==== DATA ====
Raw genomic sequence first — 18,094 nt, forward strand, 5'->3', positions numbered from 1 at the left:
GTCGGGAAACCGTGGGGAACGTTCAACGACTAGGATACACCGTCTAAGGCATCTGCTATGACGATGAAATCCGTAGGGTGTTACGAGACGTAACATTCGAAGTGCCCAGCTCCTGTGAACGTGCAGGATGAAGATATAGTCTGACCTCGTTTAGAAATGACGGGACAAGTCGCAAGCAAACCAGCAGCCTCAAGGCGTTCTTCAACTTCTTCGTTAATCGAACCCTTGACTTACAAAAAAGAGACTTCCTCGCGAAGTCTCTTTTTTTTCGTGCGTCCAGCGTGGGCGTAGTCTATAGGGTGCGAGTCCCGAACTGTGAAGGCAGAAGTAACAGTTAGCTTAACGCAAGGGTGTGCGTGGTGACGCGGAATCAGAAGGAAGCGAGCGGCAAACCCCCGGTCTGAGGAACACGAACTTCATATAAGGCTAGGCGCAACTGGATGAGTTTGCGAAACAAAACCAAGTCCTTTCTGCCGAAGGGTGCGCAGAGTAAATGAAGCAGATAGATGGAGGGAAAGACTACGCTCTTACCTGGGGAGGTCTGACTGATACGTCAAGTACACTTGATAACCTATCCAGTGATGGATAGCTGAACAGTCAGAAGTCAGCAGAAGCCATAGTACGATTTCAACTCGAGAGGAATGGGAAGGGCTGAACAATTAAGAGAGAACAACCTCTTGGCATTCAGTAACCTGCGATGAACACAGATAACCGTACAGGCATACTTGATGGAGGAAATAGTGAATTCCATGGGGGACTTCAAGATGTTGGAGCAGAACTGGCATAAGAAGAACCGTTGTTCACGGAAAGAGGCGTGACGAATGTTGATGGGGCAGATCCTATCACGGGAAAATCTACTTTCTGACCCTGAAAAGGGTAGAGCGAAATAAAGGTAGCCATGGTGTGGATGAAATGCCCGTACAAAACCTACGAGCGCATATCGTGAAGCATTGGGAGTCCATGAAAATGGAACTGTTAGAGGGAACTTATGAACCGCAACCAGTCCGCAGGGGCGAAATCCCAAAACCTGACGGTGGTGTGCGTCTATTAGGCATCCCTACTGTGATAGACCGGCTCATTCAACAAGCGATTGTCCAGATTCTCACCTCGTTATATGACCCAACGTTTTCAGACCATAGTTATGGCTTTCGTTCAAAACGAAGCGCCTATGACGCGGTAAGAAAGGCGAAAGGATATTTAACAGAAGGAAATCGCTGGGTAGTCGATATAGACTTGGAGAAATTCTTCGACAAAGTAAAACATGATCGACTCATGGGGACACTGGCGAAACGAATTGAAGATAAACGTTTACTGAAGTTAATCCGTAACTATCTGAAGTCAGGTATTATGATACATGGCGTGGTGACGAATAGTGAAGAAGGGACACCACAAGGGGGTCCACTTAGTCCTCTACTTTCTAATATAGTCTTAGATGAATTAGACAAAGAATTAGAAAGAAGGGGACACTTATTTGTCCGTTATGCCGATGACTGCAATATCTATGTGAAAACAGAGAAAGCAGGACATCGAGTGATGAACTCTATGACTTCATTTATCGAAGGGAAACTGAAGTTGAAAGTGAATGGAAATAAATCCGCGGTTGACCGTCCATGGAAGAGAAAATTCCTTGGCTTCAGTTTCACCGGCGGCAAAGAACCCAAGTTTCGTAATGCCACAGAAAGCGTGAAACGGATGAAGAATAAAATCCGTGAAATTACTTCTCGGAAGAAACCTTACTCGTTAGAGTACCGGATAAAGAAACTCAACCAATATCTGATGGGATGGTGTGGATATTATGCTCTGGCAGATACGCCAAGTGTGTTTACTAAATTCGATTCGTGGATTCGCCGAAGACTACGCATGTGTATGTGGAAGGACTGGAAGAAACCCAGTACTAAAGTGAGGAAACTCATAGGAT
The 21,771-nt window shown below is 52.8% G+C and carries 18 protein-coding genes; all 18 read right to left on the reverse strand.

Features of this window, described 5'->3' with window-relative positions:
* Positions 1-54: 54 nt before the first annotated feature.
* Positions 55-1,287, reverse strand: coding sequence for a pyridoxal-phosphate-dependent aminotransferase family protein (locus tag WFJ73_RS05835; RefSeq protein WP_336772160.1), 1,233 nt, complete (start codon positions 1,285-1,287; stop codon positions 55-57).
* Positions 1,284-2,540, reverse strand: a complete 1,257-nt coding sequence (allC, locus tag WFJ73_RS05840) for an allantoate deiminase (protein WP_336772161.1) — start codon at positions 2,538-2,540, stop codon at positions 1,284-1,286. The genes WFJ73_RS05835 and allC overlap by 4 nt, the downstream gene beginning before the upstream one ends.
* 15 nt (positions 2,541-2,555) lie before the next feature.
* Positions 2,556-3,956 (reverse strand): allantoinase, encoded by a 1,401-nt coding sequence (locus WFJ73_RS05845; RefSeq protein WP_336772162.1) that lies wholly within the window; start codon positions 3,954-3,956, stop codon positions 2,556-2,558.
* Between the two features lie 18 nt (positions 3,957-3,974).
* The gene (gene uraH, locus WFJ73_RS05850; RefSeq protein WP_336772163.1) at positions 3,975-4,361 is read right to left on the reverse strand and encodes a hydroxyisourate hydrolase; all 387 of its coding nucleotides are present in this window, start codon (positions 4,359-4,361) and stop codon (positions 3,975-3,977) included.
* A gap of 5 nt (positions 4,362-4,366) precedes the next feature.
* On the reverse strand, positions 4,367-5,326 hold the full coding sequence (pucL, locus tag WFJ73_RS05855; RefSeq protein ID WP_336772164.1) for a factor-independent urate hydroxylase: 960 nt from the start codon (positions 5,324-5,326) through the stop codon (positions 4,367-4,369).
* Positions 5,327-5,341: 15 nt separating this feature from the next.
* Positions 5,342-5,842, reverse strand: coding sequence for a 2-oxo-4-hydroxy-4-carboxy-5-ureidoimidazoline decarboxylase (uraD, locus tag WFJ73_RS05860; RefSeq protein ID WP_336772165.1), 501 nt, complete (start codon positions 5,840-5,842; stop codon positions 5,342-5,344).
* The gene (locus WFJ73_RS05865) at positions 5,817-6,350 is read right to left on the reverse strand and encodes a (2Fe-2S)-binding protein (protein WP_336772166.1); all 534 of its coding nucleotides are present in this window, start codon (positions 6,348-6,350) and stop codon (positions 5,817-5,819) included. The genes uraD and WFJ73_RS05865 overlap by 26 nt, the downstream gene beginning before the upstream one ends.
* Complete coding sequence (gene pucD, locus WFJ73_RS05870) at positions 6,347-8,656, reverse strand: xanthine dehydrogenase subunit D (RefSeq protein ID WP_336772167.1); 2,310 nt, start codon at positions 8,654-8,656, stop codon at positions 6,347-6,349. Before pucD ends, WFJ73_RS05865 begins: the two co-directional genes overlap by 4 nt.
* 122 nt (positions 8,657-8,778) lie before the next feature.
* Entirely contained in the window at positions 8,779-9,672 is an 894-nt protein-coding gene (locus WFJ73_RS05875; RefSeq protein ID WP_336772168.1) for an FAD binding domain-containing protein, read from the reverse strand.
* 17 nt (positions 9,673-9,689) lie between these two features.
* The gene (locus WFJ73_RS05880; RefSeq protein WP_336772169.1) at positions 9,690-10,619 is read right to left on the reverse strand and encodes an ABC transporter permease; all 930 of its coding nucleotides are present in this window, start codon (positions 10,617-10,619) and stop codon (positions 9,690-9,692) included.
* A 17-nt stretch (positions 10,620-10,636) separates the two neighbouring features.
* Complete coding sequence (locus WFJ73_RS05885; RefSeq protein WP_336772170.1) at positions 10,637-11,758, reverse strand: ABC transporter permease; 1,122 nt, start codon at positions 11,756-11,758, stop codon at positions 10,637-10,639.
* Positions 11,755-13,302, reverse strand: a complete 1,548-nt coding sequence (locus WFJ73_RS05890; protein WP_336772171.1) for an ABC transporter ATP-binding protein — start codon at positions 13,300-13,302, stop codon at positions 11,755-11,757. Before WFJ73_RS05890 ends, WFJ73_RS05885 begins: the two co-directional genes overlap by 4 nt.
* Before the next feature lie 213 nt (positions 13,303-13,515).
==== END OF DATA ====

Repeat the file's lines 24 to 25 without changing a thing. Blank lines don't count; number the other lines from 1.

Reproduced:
* Positions 11,755-13,302, reverse strand: a complete 1,548-nt coding sequence (locus WFJ73_RS05890; protein WP_336772171.1) for an ABC transporter ATP-binding protein — start codon at positions 13,300-13,302, stop codon at positions 11,755-11,757. Before WFJ73_RS05890 ends, WFJ73_RS05885 begins: the two co-directional genes overlap by 4 nt.
* Before the next feature lie 213 nt (positions 13,303-13,515).